US Department of Energy funds cadmium telluride research

The U.S. Department of Energy (DOE) is providing $20 million in funding to a consortium of research institutions and companies aimed at advancing the technical development of cadmium telluride (CdTe) thin-film solar cells and developing new markets for the technology. The »CdTe Accelerator Consortium« is administered by DOE’s National Renewable Energy Laboratory (NREL).
The consortium is led by the University of Toledo, with Colorado State University and Sivananthan Laboratories. Industry partners are First Solar Inc, the largest and, on a global scale, the only significant CdTe module manufacturer, and Toledo Solar Inc, a company founded in 2019 that specializes in building integration and vehicle-integrated PV. The City of Toledo is considered the »home« of CdTe technology in the U.S. It was here that, from a 1984 spin-off from the University of Toledo, Solar Cells Inc. (SCI) was formed, the sale of which in turn laid the foundation for the formation of First Solar in 1999.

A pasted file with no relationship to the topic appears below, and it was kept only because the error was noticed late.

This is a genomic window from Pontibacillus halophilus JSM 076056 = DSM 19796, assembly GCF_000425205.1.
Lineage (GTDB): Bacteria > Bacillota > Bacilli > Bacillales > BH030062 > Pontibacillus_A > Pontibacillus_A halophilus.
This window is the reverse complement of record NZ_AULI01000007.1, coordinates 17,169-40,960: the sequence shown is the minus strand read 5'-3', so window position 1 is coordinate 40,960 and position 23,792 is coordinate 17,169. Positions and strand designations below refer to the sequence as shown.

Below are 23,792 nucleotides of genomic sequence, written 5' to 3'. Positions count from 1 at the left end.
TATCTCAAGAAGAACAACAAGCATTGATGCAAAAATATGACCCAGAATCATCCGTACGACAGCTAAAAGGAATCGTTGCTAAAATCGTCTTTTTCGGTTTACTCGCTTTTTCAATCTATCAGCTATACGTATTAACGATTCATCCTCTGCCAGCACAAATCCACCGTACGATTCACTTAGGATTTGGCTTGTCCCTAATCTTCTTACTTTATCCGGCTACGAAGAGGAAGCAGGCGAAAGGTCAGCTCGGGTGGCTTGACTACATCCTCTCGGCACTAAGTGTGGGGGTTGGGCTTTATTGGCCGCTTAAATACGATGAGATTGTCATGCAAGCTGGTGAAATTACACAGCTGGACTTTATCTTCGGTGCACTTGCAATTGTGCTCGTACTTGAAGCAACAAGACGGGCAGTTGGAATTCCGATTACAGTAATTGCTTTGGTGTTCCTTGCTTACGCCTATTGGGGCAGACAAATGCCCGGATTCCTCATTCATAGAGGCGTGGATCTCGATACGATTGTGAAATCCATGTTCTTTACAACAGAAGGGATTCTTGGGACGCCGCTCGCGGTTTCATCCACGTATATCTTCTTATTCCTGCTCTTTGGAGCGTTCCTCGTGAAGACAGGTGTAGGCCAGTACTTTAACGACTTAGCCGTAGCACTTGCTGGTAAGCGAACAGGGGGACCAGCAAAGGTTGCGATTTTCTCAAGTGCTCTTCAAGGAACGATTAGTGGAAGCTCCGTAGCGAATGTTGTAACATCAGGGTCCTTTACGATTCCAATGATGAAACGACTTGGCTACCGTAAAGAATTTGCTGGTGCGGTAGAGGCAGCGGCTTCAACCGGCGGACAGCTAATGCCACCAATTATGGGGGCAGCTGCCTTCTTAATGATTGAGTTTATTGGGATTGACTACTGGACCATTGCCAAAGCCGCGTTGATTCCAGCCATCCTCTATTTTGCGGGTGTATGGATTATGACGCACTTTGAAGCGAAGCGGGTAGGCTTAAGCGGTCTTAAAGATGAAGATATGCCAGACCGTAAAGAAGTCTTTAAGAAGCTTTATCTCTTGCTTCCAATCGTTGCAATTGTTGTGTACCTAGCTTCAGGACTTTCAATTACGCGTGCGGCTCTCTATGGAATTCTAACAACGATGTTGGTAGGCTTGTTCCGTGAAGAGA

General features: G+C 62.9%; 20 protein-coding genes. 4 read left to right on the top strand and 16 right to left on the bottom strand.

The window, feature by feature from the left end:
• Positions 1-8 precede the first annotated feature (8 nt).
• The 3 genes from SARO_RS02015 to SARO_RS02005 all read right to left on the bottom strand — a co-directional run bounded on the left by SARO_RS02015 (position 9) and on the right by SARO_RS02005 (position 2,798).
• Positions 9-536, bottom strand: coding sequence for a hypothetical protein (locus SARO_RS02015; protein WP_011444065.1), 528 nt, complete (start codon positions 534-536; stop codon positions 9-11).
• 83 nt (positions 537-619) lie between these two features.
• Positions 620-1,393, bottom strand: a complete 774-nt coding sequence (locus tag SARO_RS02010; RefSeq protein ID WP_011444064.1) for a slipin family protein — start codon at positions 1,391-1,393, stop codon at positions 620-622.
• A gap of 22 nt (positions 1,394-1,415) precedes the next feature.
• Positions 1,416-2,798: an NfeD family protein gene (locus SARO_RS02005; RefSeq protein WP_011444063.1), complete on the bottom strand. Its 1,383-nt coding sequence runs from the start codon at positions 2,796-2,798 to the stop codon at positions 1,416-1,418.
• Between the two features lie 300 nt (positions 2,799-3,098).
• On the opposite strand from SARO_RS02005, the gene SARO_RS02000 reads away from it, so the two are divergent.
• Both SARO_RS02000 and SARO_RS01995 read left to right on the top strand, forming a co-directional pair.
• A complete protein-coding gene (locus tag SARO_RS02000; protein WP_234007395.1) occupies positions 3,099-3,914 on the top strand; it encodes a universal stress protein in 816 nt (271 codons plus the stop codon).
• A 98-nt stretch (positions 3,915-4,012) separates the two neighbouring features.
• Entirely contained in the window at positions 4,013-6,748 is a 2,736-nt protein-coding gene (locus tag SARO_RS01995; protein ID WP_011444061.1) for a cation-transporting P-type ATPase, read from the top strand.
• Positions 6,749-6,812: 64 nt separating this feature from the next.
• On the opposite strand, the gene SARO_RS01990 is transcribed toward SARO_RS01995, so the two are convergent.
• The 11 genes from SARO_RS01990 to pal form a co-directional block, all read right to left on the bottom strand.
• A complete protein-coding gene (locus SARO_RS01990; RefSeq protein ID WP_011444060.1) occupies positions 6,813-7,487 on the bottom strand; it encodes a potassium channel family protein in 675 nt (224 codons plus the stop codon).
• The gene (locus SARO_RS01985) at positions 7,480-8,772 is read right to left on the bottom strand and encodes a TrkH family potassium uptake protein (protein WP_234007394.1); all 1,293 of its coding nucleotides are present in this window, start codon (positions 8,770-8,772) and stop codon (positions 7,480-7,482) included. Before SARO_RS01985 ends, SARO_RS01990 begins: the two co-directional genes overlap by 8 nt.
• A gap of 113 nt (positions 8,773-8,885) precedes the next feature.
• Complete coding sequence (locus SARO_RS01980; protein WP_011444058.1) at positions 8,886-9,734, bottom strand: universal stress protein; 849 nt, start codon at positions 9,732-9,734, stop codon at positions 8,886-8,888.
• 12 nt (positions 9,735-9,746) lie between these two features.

The consortium’s goals include developing new methods for doping CdTe cells, new contacting materials and working on bifacial modules. The initiative is explicitly related to the U.S. government’s effort to strengthen domestic supply chains and reduce dependence on imported renewable energy products, according to a DOE release. The Solar Photovoltaics Supply Chain Review Report, released by DOE in February, cites CdTe as a technology that, up to the limits of the availability of materials, poses a relatively low risk of being overtaken by lower-cost competitors from abroad.

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